Cops: Cellphone shows McCowan did not stay home on morning of killing

2013-02-19T17:45:00Z 2013-08-06T12:40:10Z Cops: Cellphone shows McCowan did not stay home on morning of killingBob Kasarda, (219) 548-4345
February 19, 2013 5:45 pm  • 

VALPARAISO | Dustin McCowan claims he was home during the early morning hours of Sept. 16, 2011 -- when it is believed his former girlfriend Amanda Bach was killed.

But activity from his cellphone tells a different story, a Porter County Sheriff's Department detective testified Tuesday morning.

Cell activity recorded from towers in the Wheeler area place McCowan's phone at several locations around and between where Bach's body and car were found, according to Detective Gene Hopkins.

The sites identified by Verizon Wireless are not considered exact, but rather "best estimated locations," he said. It shows patterns and movement of cellphone use.

The defense in the McCowan murder trial made a failed attempt Tuesday to keep the cellphone information away from the jurors, attacking its reliability and comparing Hopkins' expertise to an "elementary student attempting to do calculus."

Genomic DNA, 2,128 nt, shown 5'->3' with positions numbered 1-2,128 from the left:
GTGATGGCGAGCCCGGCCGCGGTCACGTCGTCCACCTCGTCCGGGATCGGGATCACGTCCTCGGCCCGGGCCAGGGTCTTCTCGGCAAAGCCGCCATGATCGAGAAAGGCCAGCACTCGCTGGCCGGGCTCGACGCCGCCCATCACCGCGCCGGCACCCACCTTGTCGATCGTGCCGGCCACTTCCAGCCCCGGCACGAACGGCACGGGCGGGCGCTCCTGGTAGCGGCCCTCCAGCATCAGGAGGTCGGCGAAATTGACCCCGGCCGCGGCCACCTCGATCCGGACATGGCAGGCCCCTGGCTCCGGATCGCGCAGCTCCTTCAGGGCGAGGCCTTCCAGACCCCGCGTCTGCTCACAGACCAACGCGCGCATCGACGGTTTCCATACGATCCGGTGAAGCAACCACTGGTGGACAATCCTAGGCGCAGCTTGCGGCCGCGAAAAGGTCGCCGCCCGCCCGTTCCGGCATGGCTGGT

In response to questioning from defense attorney Nicholas Barnes, Hopkins said he had been told the technology provided by Verizon is "spot on" in some cases and as much as a mile or more off in others.

"Are they accurate Detective Hopkins?" Barnes asked.

"They can be, yes," Hopkins replied.

One map presented by the defense showed a couple usage points 1 1/2 miles away from McCowan's then-Union Township home at a time when he was believed to have been at the house. Hopkins said the accuracy of the locations is based in part on the strength of the cell signal.

He said it could be affected by the tall corn growing in the area during the night in question.

Also testifying at the start of the third week of the trial was Charles Wade III, who said McCowan had told him while they were locked up together he was concerned about police discovering blood and gun powder evidence in connection with Bach's death.

McCowan said he accidentally struck Bach in the nose on the night in question while reaching for her cellphone and some of her blood may have dripped on the carpet of his home, Wade said. McCowan also reportedly told Wade he was getting a sweatshirt for the blood and the sweatshirt may have gun power residue on it from him shooting earlier while wearing it.

Wade said McCowan told him when he realized he still had Bach's cellphone after she left, he discarded it in an abandoned house near where he lived. McCowan said his father later found Bach's phone, Wade said.

Barnes accused Wade of lying in hopes of easing his upcoming sentence on charges of carjacking and criminal confinement.

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